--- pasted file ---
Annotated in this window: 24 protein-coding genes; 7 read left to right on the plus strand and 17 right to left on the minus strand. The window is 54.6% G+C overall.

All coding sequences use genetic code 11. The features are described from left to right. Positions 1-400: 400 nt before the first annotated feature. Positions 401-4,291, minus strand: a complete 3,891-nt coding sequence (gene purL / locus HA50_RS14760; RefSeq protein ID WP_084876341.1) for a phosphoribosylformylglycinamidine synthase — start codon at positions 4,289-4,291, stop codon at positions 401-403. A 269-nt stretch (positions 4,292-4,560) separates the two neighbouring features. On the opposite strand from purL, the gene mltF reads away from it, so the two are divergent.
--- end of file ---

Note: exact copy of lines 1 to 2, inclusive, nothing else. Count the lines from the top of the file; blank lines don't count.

Annotated in this window: 24 protein-coding genes; 7 read left to right on the plus strand and 17 right to left on the minus strand. The window is 54.6% G+C overall.

All coding sequences use genetic code 11. The features are described from left to right. Positions 1-400: 400 nt before the first annotated feature. Positions 401-4,291, minus strand: a complete 3,891-nt coding sequence (gene purL / locus HA50_RS14760; RefSeq protein ID WP_084876341.1) for a phosphoribosylformylglycinamidine synthase — start codon at positions 4,289-4,291, stop codon at positions 401-403. A 269-nt stretch (positions 4,292-4,560) separates the two neighbouring features. On the opposite strand from purL, the gene mltF reads away from it, so the two are divergent.